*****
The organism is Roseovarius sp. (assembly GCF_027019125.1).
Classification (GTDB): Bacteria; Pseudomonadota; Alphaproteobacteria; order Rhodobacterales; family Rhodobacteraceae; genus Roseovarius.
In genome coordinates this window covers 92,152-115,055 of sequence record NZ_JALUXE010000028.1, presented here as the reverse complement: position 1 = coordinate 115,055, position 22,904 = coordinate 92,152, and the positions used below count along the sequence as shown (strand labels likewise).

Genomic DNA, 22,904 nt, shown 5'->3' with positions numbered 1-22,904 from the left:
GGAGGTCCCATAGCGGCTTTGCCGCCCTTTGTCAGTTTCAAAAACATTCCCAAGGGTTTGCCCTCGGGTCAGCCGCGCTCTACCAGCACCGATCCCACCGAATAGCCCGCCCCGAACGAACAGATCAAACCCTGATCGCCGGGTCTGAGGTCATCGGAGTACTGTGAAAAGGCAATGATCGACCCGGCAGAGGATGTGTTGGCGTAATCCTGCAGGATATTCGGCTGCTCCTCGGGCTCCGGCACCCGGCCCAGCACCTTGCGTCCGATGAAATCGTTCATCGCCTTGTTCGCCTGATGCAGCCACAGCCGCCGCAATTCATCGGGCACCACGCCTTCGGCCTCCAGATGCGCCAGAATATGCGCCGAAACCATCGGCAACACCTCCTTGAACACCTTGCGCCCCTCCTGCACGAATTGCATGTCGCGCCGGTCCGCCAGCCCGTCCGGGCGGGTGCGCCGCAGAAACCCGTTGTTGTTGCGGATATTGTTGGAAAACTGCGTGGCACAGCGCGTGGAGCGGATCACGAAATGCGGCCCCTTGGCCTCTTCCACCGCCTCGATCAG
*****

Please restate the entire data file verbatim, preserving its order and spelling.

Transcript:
The organism is Roseovarius sp. (assembly GCF_027019125.1).
Classification (GTDB): Bacteria; Pseudomonadota; Alphaproteobacteria; order Rhodobacterales; family Rhodobacteraceae; genus Roseovarius.
In genome coordinates this window covers 92,152-115,055 of sequence record NZ_JALUXE010000028.1, presented here as the reverse complement: position 1 = coordinate 115,055, position 22,904 = coordinate 92,152, and the positions used below count along the sequence as shown (strand labels likewise).

Genomic DNA, 22,904 nt, shown 5'->3' with positions numbered 1-22,904 from the left:
GGAGGTCCCATAGCGGCTTTGCCGCCCTTTGTCAGTTTCAAAAACATTCCCAAGGGTTTGCCCTCGGGTCAGCCGCGCTCTACCAGCACCGATCCCACCGAATAGCCCGCCCCGAACGAACAGATCAAACCCTGATCGCCGGGTCTGAGGTCATCGGAGTACTGTGAAAAGGCAATGATCGACCCGGCAGAGGATGTGTTGGCGTAATCCTGCAGGATATTCGGCTGCTCCTCGGGCTCCGGCACCCGGCCCAGCACCTTGCGTCCGATGAAATCGTTCATCGCCTTGTTCGCCTGATGCAGCCACAGCCGCCGCAATTCATCGGGCACCACGCCTTCGGCCTCCAGATGCGCCAGAATATGCGCCGAAACCATCGGCAACACCTCCTTGAACACCTTGCGCCCCTCCTGCACGAATTGCATGTCGCGCCGGTCCGCCAGCCCGTCCGGGCGGGTGCGCCGCAGAAACCCGTTGTTGTTGCGGATATTGTTGGAAAACTGCGTGGCACAGCGCGTGGAGCGGATCACGAAATGCGGCCCCTTGGCCTCTTCCACCGCCTCGATCAG